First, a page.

Spring is a time of reawakening from winter's slumber. New grasses are beginning to sprout, and spring wildflowers add dots of color to the greening landscape.
To help this renewal, we begin the process of "controlled burns" during March and April. Though it may appear destructive, these fires actually help maintain and nurture our prairie grasses. Fire deters the growth of trees, returns nutrients to the soil and stimulates the growth of some grasses and forbes.
It was the suppression of these fires following settlement which contributed to the disappearance of native barrens. Our fires are carefully monitored by LBL biologists and foresters, and are set under conditions which insure they will not become out-of-control wildfires.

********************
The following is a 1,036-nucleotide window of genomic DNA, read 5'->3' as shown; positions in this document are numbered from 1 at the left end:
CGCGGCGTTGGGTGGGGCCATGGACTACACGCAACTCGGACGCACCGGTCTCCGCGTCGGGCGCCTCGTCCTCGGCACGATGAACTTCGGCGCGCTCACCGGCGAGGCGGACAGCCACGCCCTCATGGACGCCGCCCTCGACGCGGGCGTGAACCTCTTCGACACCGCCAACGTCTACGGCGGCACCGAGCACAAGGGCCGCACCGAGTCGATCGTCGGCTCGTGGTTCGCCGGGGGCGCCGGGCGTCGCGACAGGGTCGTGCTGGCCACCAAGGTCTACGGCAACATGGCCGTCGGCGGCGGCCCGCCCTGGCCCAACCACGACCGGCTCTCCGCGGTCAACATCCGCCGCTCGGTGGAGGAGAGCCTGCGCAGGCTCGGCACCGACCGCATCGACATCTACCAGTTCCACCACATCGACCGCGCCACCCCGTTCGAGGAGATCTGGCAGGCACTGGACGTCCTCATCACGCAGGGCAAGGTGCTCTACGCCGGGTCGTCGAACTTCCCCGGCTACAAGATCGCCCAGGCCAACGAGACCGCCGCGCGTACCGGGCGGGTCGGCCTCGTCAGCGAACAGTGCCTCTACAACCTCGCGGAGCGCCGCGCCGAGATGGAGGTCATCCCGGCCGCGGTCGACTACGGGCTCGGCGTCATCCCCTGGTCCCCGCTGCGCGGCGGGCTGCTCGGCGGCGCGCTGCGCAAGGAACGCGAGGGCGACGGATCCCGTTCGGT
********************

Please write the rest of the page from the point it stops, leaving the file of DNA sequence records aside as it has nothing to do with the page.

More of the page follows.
As the weather warms, many animals will begin to shed their winter coats, often seeking out "rubs" -- trees, stumps, and rocks on which they can rub -- to help the shedding process along. If you visit us in person, be sure to look for the distinctive signs of a wildlife rub as you drive through our prairie.
Spring is also a time for new life. During April the first bison and elk calves begin to appear. Elk will keep their newborn calves hidden in tall grasses and shrubbery until the young have grown strong enough to keep up with the rest of the herd; bison calves will stay close to their mothers and can run with the herd within a day.